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In past historical articles I have featured members from the LAFD who have accom- plished great things and were admired by all - like Fire Chief Ralph J. Scott and Captain Lane Kemper. This month’s story is about Captain Warner Lawrence – a legend in harbor firefight- ing and long- time skipper of Old Fireboat 2. There are so many people who have learned so much from Captain Lawrence. My Dad, Stan Borden, worked for him as an engineer on Boat 2 in 1950. He mentored my Dad and encour- aged him to study for captain, which he did and got the promotion. Bill Dahlquist, retired fireboat pilot,

remembers working for Captain Lawrence on the boat in 1954. Some of Bill’s recollections were that he was so knowledgeable and help- ful to the crew, but he could also be intimidat- ing with a stern look and his cigar. He knew every nut, bolt and rivet from stem to stern on the boat. Here are some of Bill’s one lin- ers about Cap. Lawrence: “He was well liked for his “filibuster” type line ups in the morning. He had memorable red rag shakedowns of all crew members. He was known for his posterior chewings that would make a Spartan cry”. Bill wrote about his retirement dinner

in the May, 1976 Grapevine: “No piece of ap- paratus on the LAFD ever got more tender lov- ing care that this fire breathing smoke belcher got. (I mean the boat, not Cap.). Things seem a little different now at the old boathouse, maybe it’s the absence of cigar smoke in the air. In any case, it’s not quite the same and never will be.” Captain Lawrence was one of the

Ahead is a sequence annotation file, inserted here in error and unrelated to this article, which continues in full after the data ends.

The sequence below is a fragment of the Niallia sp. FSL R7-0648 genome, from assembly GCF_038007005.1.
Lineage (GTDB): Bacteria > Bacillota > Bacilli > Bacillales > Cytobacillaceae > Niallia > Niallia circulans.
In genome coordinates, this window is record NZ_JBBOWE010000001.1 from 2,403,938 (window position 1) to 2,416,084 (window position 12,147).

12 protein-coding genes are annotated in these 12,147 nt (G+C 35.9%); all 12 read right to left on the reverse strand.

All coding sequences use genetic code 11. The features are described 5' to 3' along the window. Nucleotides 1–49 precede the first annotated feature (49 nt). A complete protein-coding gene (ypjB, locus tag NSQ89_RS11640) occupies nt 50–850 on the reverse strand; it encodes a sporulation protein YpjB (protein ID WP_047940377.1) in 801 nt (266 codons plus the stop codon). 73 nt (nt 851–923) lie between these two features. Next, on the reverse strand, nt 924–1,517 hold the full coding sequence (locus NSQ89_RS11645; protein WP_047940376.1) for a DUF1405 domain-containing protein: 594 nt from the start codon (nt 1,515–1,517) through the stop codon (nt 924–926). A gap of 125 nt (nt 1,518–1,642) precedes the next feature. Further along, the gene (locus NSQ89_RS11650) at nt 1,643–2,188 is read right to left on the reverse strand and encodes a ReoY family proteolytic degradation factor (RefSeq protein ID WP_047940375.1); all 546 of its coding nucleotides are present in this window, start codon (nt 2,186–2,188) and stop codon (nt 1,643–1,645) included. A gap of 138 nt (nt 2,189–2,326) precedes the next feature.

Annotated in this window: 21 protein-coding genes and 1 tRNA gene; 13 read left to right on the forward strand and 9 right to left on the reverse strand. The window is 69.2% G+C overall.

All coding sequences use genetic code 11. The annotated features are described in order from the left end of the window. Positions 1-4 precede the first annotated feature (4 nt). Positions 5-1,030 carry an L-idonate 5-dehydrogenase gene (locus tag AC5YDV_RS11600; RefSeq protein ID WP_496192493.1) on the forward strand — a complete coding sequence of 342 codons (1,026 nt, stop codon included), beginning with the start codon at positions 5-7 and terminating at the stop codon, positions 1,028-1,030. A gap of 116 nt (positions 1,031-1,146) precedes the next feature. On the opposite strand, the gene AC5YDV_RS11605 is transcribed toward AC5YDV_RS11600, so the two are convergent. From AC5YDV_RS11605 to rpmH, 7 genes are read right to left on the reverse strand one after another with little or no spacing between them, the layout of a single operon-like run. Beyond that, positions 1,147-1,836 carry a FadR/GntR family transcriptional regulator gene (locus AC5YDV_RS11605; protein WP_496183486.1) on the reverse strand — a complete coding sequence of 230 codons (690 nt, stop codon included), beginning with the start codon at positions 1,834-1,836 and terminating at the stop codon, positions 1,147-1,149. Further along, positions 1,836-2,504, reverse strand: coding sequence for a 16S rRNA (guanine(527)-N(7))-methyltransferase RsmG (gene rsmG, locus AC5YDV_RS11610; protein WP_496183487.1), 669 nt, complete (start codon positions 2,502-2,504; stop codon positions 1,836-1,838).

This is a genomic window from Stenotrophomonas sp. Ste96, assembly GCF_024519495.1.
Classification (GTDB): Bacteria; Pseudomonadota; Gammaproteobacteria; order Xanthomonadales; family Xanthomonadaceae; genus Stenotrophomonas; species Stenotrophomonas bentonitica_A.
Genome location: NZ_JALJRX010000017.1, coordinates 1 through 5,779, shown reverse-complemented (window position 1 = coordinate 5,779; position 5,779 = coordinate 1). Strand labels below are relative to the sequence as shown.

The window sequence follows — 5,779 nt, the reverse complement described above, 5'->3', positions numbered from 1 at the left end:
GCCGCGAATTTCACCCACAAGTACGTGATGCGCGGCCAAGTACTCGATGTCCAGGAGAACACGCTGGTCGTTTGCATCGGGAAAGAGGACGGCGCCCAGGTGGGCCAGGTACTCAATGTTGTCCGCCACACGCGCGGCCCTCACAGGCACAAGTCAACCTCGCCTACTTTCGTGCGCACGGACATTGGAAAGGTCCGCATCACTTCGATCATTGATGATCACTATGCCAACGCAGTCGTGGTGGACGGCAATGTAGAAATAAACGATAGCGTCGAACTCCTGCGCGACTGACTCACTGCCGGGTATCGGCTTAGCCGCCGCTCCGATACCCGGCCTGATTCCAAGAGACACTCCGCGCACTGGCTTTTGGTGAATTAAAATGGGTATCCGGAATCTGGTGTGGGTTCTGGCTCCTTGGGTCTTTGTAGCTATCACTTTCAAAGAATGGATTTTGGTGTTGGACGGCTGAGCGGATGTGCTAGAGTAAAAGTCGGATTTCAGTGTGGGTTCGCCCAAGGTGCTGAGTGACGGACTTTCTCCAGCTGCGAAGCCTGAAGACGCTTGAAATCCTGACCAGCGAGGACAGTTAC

LAFD hard hat divers in the 1930’s when he was a fireman. Yes, the LAFD had hard hat div- ers up until World War II when the US Navy requested all of the LAFD diving gear for the war. He was a man with vision and capability. He could see a need, develop a design and build it. He designed and fabricated hose floats and floating monitors for underwharf firefighting, and after the Watts Riots of 1965, designed and fabricated fiberglass tops for open cab rigs. All the work was done at Boat 2’s quarters. When new Fireboat 2 was about to go

into service in 2003, the Department asked for input on who to name the new boat after. It was

a hands-down decision to name it “The Warner L. Lawrence.” After reading this article you can

see why this man was so well respected and admired.


February 1, 1948 to January 1, 1976 Born in Los Angeles, December 11, 1910

Appointed to the Los Angeles Fire Department October 7, 1935

Married to Louise Irene Furman 1935 (Married to Louise for 57 years)

Appointed to Auto Fireman Assigned to Engine Company 23

Appointed to Captain August 16, 1943 As- signed to FS 36 and FS 49

Assigned to Fire Boat No. 2 “A” Platoon Feb- ruary 11, 1948 (27 years)

Promoted to Captain II September July 1, 1971

Retired #1 in LAFD Seniority January 1, 1976 “10 Bells” San Pedro, CA October 4, 1992

Father of LAFD Captain Dean Lawrence, Re- tired

A New Life for Boat 2 – Captain Lawrence Saves the Day By Paul Ditzel, from “A CENTURY OF SERVCE”

December 6, 1975, without question, marked the supreme moment of satisfaction for Capt. Warner Lawrence, A-platoon skipper of Fireboat 2 for 28 of his more than 40 years as a member of the LAFD. That triumphal day was a long time in arriving. In 1968, Hill, as cost-conscious a

chief engineer as ever headed the LAFD, de- cided that Boat 2 was too expensive to oper- ate. It was, moreover, seldom used, especially as wooden wharves and waterfront structures were gradually being replaced by those of fire- resistant construction. Hill made the final deci- sion: Boat 2 was doomed to be sold for salvage. Hill, several chief officers, and others

met at Boat 2 for an afternoon meeting. After nearly four hours of outlining all the reasons

Fireman Warner Lawrence (in dive suit) and Fire Boat 2 Captain Bill Cody. Circa 1936.

Captain Lawrence in the white cap on the bow of Boat 2 circa 1950.

July 2015 • 53

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